NM partners with AI firm for contact-tracing software

New Mexico is one of 17 states using technology from an artificial intelligence software firm to help manage contact-tracing and resource distribution related to COVID-19 cases.  The Frisco, Texas-based company MTX Group builds communication and management platforms for emergency response. The platforms pair messaging applications for mobile devices with artificial intelligence engines to help governments […]

NM partners with AI firm for contact-tracing software

New Mexico is one of 17 states using technology from an artificial intelligence software firm to help manage contact-tracing and resource distribution related to COVID-19 cases. 

The Frisco, Texas-based company MTX Group builds communication and management platforms for emergency response. The platforms pair messaging applications for mobile devices with artificial intelligence engines to help governments and agencies better respond to disasters. 

The company rolled out its disease monitoring and control application in early March with the state of New York, MTX Group founder and CEO Das Nobel told NM Political Report. That initial release used a messaging and monitoring system to help New York state’s Department of Health keep track of travelers entering the country through the John F. Kennedy International Airport, located in Queens. 

“Initially, New York was getting all of the passengers coming in from different countries, especially China, diverted to the JFK airport. The CDC controlled the screening process [working with] the Department of Health,” Nobel said.

The company rolled out its message and monitoring application in response. It relies on users’ smartphones to collect information about how they are feeling, if they have a fever, or if they are displaying any symptoms of a COVID-19 infection. That information is then sent to a state agency, in real time. The software allows the state government to stay in touch with individuals who may have COVID-19, and allows agencies to better manage contact-tracing. 

“They would load the passengers into the system, they would call them to get consent, and once consent is given, for 14 days those folks would get a text message every day, asking a couple questions [about possible illness and symptoms]. If they have symptoms, the Department of Health would tell them what to do and where to go.” 

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The message and monitoring program is just one of MTX’s solutions for emergency response. So far, 17 states have contracted with the company, including New Mexico. 

“We look at [the platform] as a COVID response system. Different states are using different modules,” Nobel said. “This is a tailor-made communication platform.”

State governments in New York and Massachusetts are using the company’s emergency response management platform in different capacities to address issues related to the pandemic, such as the flood of unemployment claims and emergency child care licensing requirements for childcare facilities that remain open.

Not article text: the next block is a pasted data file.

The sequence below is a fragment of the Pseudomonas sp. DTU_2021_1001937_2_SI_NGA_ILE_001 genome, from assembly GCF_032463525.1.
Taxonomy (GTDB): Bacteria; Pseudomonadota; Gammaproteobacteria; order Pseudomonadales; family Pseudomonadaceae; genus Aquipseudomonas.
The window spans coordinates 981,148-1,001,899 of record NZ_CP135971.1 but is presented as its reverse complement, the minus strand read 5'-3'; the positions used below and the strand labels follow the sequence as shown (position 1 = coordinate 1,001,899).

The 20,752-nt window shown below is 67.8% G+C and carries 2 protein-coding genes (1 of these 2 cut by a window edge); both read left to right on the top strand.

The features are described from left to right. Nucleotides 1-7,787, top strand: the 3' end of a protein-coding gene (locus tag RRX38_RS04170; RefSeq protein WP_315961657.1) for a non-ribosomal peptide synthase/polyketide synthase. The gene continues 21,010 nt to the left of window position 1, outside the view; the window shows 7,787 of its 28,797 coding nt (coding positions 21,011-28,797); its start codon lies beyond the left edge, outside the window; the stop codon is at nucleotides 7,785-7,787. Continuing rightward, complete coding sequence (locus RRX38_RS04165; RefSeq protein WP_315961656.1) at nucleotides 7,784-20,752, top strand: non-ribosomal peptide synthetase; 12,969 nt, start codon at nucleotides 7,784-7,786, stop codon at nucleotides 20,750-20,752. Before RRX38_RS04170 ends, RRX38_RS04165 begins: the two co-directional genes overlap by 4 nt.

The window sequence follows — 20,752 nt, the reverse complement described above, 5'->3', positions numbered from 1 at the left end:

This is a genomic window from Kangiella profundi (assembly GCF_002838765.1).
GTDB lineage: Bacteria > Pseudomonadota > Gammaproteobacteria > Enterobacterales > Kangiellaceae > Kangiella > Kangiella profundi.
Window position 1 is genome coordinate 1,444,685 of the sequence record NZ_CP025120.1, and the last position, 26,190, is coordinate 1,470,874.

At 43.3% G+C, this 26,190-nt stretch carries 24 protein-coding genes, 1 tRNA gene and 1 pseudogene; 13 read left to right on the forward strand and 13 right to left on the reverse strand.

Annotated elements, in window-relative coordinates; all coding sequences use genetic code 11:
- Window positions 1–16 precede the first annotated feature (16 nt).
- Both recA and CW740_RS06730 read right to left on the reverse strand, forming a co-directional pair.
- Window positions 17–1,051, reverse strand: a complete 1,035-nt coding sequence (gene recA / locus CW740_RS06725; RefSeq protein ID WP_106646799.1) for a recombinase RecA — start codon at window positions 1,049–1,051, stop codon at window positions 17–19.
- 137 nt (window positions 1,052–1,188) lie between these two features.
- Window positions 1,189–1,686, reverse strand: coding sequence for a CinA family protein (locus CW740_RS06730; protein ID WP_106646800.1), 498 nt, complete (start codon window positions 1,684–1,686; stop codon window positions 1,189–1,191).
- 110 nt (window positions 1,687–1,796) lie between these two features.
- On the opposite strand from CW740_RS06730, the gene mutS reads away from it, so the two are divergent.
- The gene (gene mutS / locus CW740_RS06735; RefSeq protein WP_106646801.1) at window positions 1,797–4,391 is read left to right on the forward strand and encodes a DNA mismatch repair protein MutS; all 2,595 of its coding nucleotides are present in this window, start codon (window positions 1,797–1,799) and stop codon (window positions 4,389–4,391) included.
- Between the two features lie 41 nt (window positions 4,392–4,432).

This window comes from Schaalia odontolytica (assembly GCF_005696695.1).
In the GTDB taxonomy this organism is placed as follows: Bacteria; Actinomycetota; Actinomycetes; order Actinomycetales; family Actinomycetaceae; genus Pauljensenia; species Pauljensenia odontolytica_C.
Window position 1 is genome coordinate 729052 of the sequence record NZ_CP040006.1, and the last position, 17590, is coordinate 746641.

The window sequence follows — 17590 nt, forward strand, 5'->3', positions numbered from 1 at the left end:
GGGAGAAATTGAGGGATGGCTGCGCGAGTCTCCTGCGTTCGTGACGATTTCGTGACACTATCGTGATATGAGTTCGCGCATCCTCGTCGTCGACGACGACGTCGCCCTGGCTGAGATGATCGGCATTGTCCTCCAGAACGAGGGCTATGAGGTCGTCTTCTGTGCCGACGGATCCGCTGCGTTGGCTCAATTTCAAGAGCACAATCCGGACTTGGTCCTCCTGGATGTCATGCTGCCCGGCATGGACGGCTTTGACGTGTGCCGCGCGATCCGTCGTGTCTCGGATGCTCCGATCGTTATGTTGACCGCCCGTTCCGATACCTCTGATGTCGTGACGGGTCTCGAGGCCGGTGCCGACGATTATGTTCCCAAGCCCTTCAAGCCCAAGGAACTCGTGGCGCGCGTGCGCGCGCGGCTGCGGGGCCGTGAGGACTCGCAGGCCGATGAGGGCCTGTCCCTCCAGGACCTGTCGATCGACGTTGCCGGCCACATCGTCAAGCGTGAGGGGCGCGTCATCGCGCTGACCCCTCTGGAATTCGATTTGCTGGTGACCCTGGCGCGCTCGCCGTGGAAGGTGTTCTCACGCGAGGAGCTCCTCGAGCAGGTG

MTX Group is working with “five or six” state agencies in New Mexico, Nobel said, including the governor’s office, the New Mexico Department of Health, the Human Services Department, the Children, Youth and Family Department, and others. 

DOH is leveraging the platform for use in contact-tracing. 

“The Governor’s Office, the Department of Health, their combined effort is to analyze, what does the number look like by counties,” Nobel said. “Our application collaborates with the DOH, it reviews people who are positive or negative, and for those who are positive, the DOH will ask who they have been in contact with, would they like to give consent to be monitored via phone call for 14 days or SMS text message.”

The state is also using the platform to help predict how clusters of cases may grow, and what areas of the state will need more resources, with AI-driven predictive modeling. 

“New Mexico is getting data from different testing centers, in terms of how much inventory or equipment they have, on a daily basis. All the testing centers are required to share that information. We bring all the data in place, and do a prediction using [the state’s model] to guide the authorities to see if they can plan better,” Nobel said. “The idea is to get ahead of it and make sure at the county level, at the hospital-provider level, they all have visibility and support and don’t fall behind with their inventory.”

Nobel said there will be around 8,200 individuals enrolled in the message and monitoring and contact-tracing programs across the different state agencies by the end of the week. He added that the MTX programs, which have been in use for about three weeks now, complement other solutions provided by the CDC that the DOH is using.

After publication, the company said that the number enrolled was much higher, but declined to give an exact number.

Nobel said his company will be bringing more modules online for the state. 

“It’s a continuous project, there are new modules that we are constantly building,” he said. 

DOH did not respond to requests for comment. 

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